I had checked out the "unofficial" personnel outside the polling place when I first came in, and took an additional stroll out there later in the morning to observe how the MoveOn.org and ACT activists and Democratic organizers were functioning. (My charter to check off the names of each and every voter on my roster didn't allow for many or long breaks from the table.) The activists were camped in the parking lot of the polling place with tables set up barely beyond the required 100 feet from the front door of the building. They were clearly "electioneering", handing out Kerry pamphlets and lists of all the Democratic candidates. Two men were wearing neon green T-shirts with the words "Got Questions? - Ask Me" across the front, clearly hoping to be perceived as official election workers, and succeeding in having verbal contact with a large percentage of voters approaching the building. These same non-officials ignored the 100-foot limits outside, came into the building at will, walked into the actual voting area, talked with voters, asked Presiding Judges for "counts", reviewed lists of voters posted on the walls, and generally acting as if they had the run of the place. I expressed some concerns about the legality or propriety of these activities to the Presiding Judge, as did some of the election officials from the other two precincts. They had words with the judge, and for the most part stayed outside after that.

While they were milling around the voting room, one of the neon green guys came over to me and asked me if I was an "approved election official". I replied, "I'm the Republican Party observer" He asked "Not a challenger?" I repeated my statement. He walked away.

But despite what might be characterized as overzealousness on the part of the Kerry people outside and inside the polling place, the actual voting was inspiring, even exciting for me. There was an intensity and an urgency in the room that I had never experienced in a voting place before. Lots of pride showing...the good kind. There was a little defensiveness with some people as they approached the table. Sort of an "I dare you to tell me I can't vote" attitude, which invariably dissolved into relaxation when their names appeared on the voter lists and their ballots were handed to them. But there were lots of Rockwellesque scenes too, like the 60-year old man proudly escorting his frail 85-year old mother to her voting booth. It was very, very cool. And we were all excited about the numbers, even this Republican, who kept silently wondering where the precincts might be that could balance out what I assumed would be a heavy majority in this one for the Senator from Massachusetts.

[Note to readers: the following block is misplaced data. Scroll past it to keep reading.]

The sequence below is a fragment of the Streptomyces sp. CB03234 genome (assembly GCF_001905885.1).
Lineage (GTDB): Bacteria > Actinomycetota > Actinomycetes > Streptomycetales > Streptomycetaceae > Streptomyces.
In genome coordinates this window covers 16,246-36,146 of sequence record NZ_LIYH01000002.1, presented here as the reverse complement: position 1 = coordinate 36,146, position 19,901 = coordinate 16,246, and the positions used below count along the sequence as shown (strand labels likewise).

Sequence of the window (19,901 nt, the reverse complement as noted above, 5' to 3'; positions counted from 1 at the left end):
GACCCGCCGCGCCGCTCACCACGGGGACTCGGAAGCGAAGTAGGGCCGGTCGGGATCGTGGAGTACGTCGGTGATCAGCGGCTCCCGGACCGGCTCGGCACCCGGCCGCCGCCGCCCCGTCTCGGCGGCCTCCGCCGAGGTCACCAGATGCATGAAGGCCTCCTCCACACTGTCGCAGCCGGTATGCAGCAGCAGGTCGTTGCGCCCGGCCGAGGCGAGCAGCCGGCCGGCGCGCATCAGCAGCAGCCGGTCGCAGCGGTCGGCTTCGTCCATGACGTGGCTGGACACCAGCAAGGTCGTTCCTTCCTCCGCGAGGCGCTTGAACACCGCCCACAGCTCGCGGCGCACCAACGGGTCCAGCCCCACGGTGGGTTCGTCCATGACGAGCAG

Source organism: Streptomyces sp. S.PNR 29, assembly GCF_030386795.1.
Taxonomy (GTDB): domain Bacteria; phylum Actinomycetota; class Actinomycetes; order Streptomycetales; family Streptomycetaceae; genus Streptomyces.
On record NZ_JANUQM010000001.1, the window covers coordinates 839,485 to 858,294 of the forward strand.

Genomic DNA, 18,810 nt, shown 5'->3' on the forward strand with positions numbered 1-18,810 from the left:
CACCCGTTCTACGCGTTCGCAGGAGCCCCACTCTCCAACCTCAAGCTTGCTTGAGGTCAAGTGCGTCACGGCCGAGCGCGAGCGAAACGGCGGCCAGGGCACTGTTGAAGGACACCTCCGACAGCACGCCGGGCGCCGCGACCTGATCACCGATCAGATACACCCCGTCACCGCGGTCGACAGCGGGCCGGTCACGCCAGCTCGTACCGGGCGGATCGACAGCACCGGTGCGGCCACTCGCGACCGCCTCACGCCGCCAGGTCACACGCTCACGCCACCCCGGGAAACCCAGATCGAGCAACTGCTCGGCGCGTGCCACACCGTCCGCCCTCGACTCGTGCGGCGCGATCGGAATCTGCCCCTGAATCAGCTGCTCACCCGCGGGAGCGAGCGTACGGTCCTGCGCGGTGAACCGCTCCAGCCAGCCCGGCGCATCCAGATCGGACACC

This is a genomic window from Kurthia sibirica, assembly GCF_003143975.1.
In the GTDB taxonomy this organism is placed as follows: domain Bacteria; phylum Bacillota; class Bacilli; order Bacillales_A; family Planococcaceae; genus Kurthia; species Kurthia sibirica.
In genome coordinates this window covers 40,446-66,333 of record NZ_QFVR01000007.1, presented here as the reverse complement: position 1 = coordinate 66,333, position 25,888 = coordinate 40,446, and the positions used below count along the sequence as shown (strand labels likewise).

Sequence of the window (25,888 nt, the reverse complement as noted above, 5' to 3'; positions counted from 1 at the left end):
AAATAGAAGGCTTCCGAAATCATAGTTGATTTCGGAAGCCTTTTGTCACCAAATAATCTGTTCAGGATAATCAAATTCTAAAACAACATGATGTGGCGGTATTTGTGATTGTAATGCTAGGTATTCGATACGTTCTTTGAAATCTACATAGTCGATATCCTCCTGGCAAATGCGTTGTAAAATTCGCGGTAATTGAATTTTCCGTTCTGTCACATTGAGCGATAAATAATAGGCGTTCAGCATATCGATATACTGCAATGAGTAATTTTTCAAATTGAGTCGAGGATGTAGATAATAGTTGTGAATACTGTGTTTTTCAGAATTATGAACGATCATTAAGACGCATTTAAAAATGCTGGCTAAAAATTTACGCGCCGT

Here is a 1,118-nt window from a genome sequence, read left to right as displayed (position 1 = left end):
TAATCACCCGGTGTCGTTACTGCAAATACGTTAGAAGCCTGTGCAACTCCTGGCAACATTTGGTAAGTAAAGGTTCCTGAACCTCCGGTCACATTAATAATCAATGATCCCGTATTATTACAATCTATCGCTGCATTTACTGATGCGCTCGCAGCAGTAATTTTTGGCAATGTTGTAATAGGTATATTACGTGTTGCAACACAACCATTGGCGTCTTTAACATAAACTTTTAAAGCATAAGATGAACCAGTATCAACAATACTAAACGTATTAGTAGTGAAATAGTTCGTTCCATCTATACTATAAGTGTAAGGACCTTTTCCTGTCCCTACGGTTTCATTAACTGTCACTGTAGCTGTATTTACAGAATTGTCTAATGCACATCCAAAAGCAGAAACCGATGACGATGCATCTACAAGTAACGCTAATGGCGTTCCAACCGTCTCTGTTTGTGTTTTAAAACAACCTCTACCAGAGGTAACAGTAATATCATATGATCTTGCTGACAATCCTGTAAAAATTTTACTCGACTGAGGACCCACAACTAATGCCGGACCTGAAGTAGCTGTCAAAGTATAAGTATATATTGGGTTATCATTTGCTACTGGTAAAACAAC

Early in the day the wait was as long as 45-50 minutes in line, and on average, it was probably about 30 minutes. I did not see one person step out of line to leave. These citizens were on a mission, and were generally friendly, but serious. When they reached the voting table,nearly everyone in line was still clutching the "Vote Democratic" handout listing the names of all the Democratic candidates that they had been handed in the parking lot. Many commented that they had never seen turnout like this, and perhaps 5% admitted that they were voting for the first time. These folks were given gracious assistance by the election team. I had no responsibility for communication with voters at all relative to the voting process. Outside of eye contact and smiles, and a bit of small talk about the Browns game this week, or a question about how long their wait had been, I limited my communication to the team at the table.

It was a tough job for the election workers who were constantly pushing themselves, conscious as they were of the long wait being endured by the voters in line. My frustration was not being able to help out much, since as observers we were strictly forbidden to so much as touch any ballot, registration log, official voter list, or anything that would have allowed us to assist in a substantial way. I couldn't even sit in for a couple minutes to give one of these guys a bathroom break. I tried to help a little bit by listening for the voter's name, and then after checking it off on my own list, enunciating it and/or spelling it for the official who had to look it up on the master voter list. This yielded mixed results, so after a while I settled for being the official supplier of Snickers bars and Goldfish crackers for the team, and quietly filling in my RNC report.